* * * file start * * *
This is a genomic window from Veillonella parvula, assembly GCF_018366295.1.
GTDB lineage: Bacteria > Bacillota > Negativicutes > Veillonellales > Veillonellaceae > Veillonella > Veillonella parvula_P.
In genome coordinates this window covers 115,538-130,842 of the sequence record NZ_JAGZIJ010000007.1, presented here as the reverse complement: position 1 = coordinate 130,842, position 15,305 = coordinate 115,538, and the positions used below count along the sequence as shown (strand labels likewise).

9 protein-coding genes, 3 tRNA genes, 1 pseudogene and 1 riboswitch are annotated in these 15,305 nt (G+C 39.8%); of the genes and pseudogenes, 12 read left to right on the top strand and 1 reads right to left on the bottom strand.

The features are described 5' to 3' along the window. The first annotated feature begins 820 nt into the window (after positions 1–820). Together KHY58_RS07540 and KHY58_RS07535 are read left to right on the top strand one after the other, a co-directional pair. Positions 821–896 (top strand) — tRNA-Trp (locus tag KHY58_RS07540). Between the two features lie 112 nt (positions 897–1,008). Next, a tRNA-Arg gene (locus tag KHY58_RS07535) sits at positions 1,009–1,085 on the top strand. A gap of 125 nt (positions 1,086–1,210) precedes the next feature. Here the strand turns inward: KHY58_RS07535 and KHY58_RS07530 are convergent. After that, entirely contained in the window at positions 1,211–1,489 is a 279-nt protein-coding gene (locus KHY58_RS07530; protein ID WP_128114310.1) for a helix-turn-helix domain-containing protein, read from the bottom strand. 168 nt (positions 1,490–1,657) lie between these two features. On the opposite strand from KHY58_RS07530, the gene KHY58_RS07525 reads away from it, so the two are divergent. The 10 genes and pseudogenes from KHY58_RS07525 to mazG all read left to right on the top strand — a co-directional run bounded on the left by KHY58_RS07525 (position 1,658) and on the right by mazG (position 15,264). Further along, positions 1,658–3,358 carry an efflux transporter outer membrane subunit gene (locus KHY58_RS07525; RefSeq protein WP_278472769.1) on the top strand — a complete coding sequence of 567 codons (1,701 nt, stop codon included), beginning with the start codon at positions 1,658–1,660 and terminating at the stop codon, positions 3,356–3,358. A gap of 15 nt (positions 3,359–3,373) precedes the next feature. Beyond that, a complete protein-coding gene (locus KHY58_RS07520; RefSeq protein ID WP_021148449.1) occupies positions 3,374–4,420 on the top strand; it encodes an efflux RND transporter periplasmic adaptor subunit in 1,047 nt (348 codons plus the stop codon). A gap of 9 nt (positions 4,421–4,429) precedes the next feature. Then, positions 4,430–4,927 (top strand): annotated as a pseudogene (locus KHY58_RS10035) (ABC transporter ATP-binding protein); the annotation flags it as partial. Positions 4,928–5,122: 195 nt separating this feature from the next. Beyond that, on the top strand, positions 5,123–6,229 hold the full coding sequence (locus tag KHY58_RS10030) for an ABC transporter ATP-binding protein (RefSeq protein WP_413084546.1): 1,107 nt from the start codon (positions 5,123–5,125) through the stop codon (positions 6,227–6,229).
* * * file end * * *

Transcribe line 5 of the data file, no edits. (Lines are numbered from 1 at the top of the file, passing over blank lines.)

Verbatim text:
The features are described 5' to 3' along the window. The first annotated feature begins 820 nt into the window (after positions 1–820). Together KHY58_RS07540 and KHY58_RS07535 are read left to right on the top strand one after the other, a co-directional pair. Positions 821–896 (top strand) — tRNA-Trp (locus tag KHY58_RS07540). Between the two features lie 112 nt (positions 897–1,008). Next, a tRNA-Arg gene (locus tag KHY58_RS07535) sits at positions 1,009–1,085 on the top strand. A gap of 125 nt (positions 1,086–1,210) precedes the next feature. Here the strand turns inward: KHY58_RS07535 and KHY58_RS07530 are convergent. After that, entirely contained in the window at positions 1,211–1,489 is a 279-nt protein-coding gene (locus KHY58_RS07530; protein ID WP_128114310.1) for a helix-turn-helix domain-containing protein, read from the bottom strand. 168 nt (positions 1,490–1,657) lie between these two features. On the opposite strand from KHY58_RS07530, the gene KHY58_RS07525 reads away from it, so the two are divergent. The 10 genes and pseudogenes from KHY58_RS07525 to mazG all read left to right on the top strand — a co-directional run bounded on the left by KHY58_RS07525 (position 1,658) and on the right by mazG (position 15,264). Further along, positions 1,658–3,358 carry an efflux transporter outer membrane subunit gene (locus KHY58_RS07525; RefSeq protein WP_278472769.1) on the top strand — a complete coding sequence of 567 codons (1,701 nt, stop codon included), beginning with the start codon at positions 1,658–1,660 and terminating at the stop codon, positions 3,356–3,358. A gap of 15 nt (positions 3,359–3,373) precedes the next feature. Beyond that, a complete protein-coding gene (locus KHY58_RS07520; RefSeq protein ID WP_021148449.1) occupies positions 3,374–4,420 on the top strand; it encodes an efflux RND transporter periplasmic adaptor subunit in 1,047 nt (348 codons plus the stop codon). A gap of 9 nt (positions 4,421–4,429) precedes the next feature. Then, positions 4,430–4,927 (top strand): annotated as a pseudogene (locus KHY58_RS10035) (ABC transporter ATP-binding protein); the annotation flags it as partial. Positions 4,928–5,122: 195 nt separating this feature from the next. Beyond that, on the top strand, positions 5,123–6,229 hold the full coding sequence (locus tag KHY58_RS10030) for an ABC transporter ATP-binding protein (RefSeq protein WP_413084546.1): 1,107 nt from the start codon (positions 5,123–5,125) through the stop codon (positions 6,227–6,229).